The latest Bank of Scotland PMI report suggests the private sector slipped into reverse in September after months of anaemic growth as the fall-out from the eurozone crisis took a heavy toll on firms.
The headline output index reading fell from 50.3 in August to 49.6 in September. This was the first reading below the 50 mark that separates expansion from contraction since December 2010.
While the private sector contracted only slightly last month, the report includes worrying signs the economy is losing momentum in the face of strong headwinds at home and overseas.
"The Scottish economy is struggling to maintain growth momentum in the face of both the eurozone and global slowdowns" said Donald MacRae, chief economist at Bank of Scotland.
Based on a survey of firms across Scotland, the PMI indicates the problems in the eurozone are weighing increasingly heavily on the manufacturing sector in Scotland, which suffered the sharpest fall in output for 20 months.
While the key services sector expanded, firms in areas like financial services achieved only a marginal rate of growth overall.
News that the private sector maintained employment levels overall in Scotland provided a bright spot. However, with businesses reporting a renewed spike in the cost of key inputs such as fuel and commodities, private sector operators are facing challenges on several fronts.
Firms in Scotland appear to be having a tougher time than those south of the Border.
The report may stoke concern that Scotland is in the grip of a double-dip recession that could last for some time yet.
Scotland formally re-entered recession in the first three months of 2012, with a second successive quarterly fall in output. The Scottish Government will release second-quarter figures on October 17.
With economic policy under the spotlight during the party conference season, the findings may prompt renewed calls for the Coalition Government to do more to kick-start economic growth.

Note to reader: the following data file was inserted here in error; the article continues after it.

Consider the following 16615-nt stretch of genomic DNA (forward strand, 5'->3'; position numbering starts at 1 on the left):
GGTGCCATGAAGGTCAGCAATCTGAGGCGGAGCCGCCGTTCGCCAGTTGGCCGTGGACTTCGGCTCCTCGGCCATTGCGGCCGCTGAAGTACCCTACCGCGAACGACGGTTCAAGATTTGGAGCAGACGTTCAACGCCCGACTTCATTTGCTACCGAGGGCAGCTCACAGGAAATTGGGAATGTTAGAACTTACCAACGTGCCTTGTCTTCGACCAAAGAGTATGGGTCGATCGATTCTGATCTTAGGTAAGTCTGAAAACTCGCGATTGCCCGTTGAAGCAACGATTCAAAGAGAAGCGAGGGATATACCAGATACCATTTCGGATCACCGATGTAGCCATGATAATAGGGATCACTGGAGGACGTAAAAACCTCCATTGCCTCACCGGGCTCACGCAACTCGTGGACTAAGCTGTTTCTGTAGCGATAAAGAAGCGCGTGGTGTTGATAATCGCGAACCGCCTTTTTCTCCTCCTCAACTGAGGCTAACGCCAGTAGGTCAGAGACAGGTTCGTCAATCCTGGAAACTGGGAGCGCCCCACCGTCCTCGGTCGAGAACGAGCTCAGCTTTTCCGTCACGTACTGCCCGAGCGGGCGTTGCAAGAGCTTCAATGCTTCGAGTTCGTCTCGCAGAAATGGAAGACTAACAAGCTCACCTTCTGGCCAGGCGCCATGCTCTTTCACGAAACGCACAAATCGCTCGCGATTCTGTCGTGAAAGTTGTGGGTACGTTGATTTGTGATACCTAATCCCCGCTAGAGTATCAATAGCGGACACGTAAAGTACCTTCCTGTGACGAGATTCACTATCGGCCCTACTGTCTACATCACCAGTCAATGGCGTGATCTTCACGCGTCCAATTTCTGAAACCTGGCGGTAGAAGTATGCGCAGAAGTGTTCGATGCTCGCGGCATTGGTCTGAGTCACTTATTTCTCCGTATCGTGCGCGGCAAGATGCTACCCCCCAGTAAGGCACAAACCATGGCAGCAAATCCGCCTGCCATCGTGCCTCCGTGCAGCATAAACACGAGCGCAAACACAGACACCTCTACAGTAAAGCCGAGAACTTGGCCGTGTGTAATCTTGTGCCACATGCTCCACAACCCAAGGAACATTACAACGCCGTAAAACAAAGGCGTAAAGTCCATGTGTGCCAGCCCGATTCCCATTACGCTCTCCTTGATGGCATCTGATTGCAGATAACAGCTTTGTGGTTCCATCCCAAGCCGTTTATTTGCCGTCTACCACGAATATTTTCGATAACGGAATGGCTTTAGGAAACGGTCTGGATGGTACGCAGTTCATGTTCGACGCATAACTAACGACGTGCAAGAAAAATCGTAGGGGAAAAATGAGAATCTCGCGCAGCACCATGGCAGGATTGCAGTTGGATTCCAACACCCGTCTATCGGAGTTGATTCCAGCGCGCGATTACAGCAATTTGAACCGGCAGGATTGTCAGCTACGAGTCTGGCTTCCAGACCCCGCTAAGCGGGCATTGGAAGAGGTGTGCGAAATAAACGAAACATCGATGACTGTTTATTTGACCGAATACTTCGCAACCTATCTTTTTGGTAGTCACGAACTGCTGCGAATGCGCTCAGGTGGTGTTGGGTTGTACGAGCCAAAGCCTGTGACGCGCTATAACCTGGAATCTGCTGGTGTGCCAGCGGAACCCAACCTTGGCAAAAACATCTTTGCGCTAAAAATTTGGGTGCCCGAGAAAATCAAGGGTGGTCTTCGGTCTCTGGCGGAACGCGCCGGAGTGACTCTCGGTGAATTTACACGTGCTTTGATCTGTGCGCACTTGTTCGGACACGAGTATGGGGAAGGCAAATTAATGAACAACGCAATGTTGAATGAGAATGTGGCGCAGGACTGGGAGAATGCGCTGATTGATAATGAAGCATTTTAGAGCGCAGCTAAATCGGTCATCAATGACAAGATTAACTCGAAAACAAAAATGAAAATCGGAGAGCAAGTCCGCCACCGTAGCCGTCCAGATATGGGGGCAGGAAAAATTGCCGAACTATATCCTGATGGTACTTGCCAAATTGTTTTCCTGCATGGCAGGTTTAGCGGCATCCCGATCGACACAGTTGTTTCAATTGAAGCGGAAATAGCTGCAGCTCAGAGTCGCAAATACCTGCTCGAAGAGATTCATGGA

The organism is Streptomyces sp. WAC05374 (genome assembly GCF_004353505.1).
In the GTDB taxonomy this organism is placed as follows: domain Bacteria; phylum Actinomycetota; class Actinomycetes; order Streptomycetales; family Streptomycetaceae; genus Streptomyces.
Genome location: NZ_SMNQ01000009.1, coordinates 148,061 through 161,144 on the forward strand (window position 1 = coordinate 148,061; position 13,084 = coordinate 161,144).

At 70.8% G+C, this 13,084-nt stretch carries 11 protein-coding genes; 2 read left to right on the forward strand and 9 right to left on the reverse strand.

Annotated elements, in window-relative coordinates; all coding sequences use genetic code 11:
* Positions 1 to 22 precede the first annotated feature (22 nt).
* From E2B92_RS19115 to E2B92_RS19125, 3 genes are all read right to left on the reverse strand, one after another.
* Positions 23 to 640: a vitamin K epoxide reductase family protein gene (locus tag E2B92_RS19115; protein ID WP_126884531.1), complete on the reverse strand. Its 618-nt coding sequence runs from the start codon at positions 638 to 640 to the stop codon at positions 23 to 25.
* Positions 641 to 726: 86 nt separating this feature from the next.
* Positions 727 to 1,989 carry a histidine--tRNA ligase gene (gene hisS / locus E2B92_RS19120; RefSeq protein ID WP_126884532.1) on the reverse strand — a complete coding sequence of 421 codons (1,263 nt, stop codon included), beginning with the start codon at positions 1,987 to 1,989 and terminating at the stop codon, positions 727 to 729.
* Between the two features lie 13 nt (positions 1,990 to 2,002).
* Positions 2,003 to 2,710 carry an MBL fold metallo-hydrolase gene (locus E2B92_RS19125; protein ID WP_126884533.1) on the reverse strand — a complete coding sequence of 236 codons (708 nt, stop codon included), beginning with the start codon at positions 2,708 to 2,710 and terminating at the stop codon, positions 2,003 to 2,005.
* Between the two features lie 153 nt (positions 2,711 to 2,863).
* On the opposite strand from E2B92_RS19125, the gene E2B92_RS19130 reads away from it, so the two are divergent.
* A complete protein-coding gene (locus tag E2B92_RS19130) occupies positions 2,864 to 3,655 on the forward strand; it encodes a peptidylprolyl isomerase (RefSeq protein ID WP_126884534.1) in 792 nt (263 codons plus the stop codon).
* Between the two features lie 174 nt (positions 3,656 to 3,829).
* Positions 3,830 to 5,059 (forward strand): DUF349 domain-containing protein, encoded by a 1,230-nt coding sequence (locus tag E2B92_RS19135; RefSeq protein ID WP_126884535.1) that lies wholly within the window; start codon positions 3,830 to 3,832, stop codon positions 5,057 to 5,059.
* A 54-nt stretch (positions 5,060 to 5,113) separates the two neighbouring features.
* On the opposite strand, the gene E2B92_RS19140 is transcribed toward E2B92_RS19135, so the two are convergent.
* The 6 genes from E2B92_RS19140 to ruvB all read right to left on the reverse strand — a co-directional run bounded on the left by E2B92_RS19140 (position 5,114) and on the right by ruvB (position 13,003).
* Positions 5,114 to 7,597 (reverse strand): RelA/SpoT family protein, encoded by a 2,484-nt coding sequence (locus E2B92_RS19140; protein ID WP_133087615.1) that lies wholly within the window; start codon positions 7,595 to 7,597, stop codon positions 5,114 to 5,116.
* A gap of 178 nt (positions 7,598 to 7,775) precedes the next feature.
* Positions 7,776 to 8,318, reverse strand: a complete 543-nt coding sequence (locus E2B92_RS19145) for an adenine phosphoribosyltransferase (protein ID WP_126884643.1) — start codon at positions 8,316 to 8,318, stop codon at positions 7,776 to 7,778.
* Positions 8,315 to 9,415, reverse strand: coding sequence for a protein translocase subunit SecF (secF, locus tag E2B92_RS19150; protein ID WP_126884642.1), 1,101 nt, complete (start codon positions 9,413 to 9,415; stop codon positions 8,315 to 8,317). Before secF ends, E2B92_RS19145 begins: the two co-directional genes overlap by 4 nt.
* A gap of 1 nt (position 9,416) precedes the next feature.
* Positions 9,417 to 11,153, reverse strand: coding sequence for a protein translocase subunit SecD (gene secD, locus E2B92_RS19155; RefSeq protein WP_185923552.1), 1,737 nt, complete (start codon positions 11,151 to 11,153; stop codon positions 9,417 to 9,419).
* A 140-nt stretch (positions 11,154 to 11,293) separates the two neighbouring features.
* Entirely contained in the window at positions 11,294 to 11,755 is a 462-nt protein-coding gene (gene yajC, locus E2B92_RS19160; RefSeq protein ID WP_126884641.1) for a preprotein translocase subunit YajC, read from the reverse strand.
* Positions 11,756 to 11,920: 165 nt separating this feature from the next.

The private sector appears to be finding it increasingly difficult to take up the slack that is resulting from deep cuts in public spending under the Government's controversial deficit-reduction strategy.
The report suggests the manufacturing sector, which ministers hope will help rebalance the economy to make it less reliant on financial services, is facing mounting challenges.
Bank of Scotland said: "September saw a further marked decrease in goods production in Scotland."
The sector output index fell to 45.5 from 45.8 in August.
The bank highlighted a "sharp and accelerated decrease in new export orders, the most marked in 40 months". While the service sector recorded growth overall, the rate of expansion was not fast enough to compensate for the downturn in manufacturing.
The services activity index reading eased to 50.9, from 51.9 in August. Firms in travel, tourism and leisure saw a second successive drop in activity, with a reading of 48.7, compared with 49.5 in August.
Financial services firms achieved growth, but the activity reading fell to 52.3 from 55 in August. Levels of new business fell for the second month running. Business services firms, such as consultants, increased activity and new business, but at fairly modest rates.
The UK achieved growth in September with a composite activity index reading of 51.3, down from 52.6 in September.
The composite employment index of 50.1 in Scotland points to a very slight increase in jobs. Employment fell across the UK, with a reading of 48.1.
However, manufacturers in Scotland cut jobs for the second month running.
The composite new business index reading of 48.4 in Scotland compared to the 52.6 reading in the UK.
The index for input prices increased to 60.9 in Scotland, from 59.1 in August. The UK index increased to 56.6 from 54.8.
A Scottish Government spokesperson said: "As our draft Budget demonstrated, we are taking action to boost growth, and this includes a tax relief package worth over £500m this year and a further £105m package of economic stimulus."
Contextual targeting label: